also subject to regulation by existing law


The specs are attached to a contract whereby



The builder agrees to build the building in accordance with the
specifications, and the buyer agrees to pay for it


Both parties agree to numerous rules regarding price, schedule,
warranties, limits on liability, insurance, applicable law, remedies
for breach by the other, etc.


Existing law supplies legal rules not covered in contract


Wildman, Harrold, Allen & Dixon LLP.

10

ABA Proposed Definition of

Identity Trust Framework

A
Trust Framework

is the governance structure for a specific identity
system consisting of:


the
Technical and

Operational Specifications
that have been
developed




to define requirements for the proper operation of the identity system (i.e.,
so that it works),


to define the roles and operational responsibilities of participants
,

and


to provide adequate assurance regarding the accuracy, integrity, privacy
and security of its processes and data (i.e., so that it is trustworthy); and


the
Legal Rules

that govern the identity system and that
--



regulate the content of the Technical and Operational Specifications,


make the Technical and Operational Specifications legally binding on and
enforceable against the participants, and


define and govern the legal rights, responsibilities, and liabilities of the
participants of the identity system.


Wildman, Harrold, Allen & Dixon LLP.

11

Note that . . .


The Trust Framework is NOT LIMITED to the rules
and requirements the participants agree upon



A Trust Framework is a COMBINATION of



The rules and requirements that the participants (or trust
framework provider) write down and agree to,
AND


Existing law



We have to consider the impact of both


Both need to work in harmony


Wildman, Harrold, Allen & Dixon LLP.

12

Technical and Operational Specifications:

Components Necessary to “Make it Work”

Partial listing of
Technical and
Operational
Specifications

Privacy

Standards

Credential

Issuance

Authentication

Requirements

Reliance

Rules

Audit &

Assessment

Oversight

Credential
Management

Security

Standards

Identity

Proofing

Technical

Specifications

Enrolment


Wildman, Harrold, Allen & Dixon LLP.

13

Technical and Operational Specifications:

Regulated by Existing Law

Partial listing of
Technical and
Operational
Specifications

NOTE: Must comply with
any existing law;

Also supplemented by
existing law

Existing Law

Privacy

Standards

Credential

Issuance

Authentication

Requirements

Reliance
Rules

Audit &

Assessment

Oversight

Credential
Management

Security

Standards

Identity

Proofing

Technical

Specifications

Enrolment


Wildman, Harrold, Allen & Dixon LLP.

14

Legal Rules

To
Govern Legal Rights of the Parties

Existing Law as Supplemented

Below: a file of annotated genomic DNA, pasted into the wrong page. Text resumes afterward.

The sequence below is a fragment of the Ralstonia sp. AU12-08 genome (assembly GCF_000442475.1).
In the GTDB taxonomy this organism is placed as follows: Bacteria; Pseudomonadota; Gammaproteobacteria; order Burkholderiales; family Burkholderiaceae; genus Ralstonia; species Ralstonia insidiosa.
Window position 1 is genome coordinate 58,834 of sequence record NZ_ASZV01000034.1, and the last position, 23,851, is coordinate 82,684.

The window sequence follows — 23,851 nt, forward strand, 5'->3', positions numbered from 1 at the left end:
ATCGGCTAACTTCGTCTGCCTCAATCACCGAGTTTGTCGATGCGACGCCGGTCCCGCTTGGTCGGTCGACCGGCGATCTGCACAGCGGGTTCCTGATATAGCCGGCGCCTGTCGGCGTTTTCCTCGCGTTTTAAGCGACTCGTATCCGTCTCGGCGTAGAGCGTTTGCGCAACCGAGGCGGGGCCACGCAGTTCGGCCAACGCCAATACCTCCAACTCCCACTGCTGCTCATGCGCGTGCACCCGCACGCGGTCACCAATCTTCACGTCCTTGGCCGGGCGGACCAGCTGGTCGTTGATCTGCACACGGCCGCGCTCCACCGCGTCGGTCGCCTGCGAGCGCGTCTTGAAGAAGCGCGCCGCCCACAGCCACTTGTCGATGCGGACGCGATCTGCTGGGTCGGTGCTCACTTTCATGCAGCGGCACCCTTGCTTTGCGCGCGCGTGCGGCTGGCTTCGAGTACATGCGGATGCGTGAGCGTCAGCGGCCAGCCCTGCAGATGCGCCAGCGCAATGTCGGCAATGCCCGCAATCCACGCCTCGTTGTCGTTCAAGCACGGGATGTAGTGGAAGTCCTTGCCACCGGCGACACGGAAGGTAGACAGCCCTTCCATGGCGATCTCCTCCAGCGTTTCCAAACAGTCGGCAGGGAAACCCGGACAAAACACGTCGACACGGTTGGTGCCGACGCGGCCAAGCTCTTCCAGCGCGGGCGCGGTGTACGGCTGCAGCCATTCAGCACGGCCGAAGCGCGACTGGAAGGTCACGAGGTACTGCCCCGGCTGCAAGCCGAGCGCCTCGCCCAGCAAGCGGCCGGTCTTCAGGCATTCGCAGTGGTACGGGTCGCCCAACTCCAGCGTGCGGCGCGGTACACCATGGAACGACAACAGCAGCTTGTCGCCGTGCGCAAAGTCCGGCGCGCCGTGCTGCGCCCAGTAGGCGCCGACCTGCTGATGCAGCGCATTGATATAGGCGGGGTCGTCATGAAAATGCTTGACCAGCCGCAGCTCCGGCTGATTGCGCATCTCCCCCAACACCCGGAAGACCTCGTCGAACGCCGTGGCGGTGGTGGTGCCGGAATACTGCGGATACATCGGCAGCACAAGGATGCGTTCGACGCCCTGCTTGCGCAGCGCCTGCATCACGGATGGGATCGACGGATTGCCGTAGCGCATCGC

and/or Modified by Contract

Existing Law

Warranties

Dispute
Resolution

Measure of
Damages

Enforcement
Mechanisms

Termination
Rights

Liability for
Losses

Partial listing of
Legal Rules


Wildman, Harrold, Allen & Dixon LLP.

The Legal Rules


Are a Combination of . . .


Public Law

(statutes, regulations, common law)




Existing
IdM
-
specific

law, if any


Existing
generally applicable

law


Privacy law, warranty law, tort law (negligence), e
-
transaction law, defamation law, etc.



Supplanted / Revised by
Private Law

(created
via)




Contractual agreements among the parties


Standards adopted by the parties


Self
-
asserted undertakings


Wildman, Harrold, Allen & Dixon LLP.

16

Identity Trust Framework:

Putting It All Together

Contract:

“I Agree” to . . .

Existing Law

Warranties

Dispute
Resolution

Measure of
Damages

Enforcement
Mechanisms

Termination
Rights

Liability for
Losses

Existing Law

Privacy

Standards

Credential

Issuance

Authentication

Requirements

Reliance
Rules

Audit &

Assessment

Oversight

Credential
Management

Security

Standards

Identity

Proofing

Technical
Specifications

Enrolment

Technical and Operational Specifications

Legal Rules

Enforcement Element


Wildman, Harrold, Allen & Dixon LLP.

17

Common Legal Problems to Be
Addressed By a Trust Framework


Legal Uncertainty


(i) Lack of legal rules and (ii) lack of clarity re applicable legal rules


Liability Risk / Liability Allocation


Uncertainty over potential liability is a key issue!


Legal Compliance


E.g., privacy law requirements; security law requirements, etc.


Legal Barriers


Some laws may adversely impact Identity systems;


Can they be altered by agreement?


Contract Enforceability


How can we bind all participants (and affected non
-
parties) in an
enforceable Trust Framework?


Cross
-
Jurisdiction Issues


Regulatory law in one jurisdiction may differ from another


Wildman, Harrold, Allen & Dixon LLP.

18

Status of Industry Work to Date (1):

Limited to Operational Specifications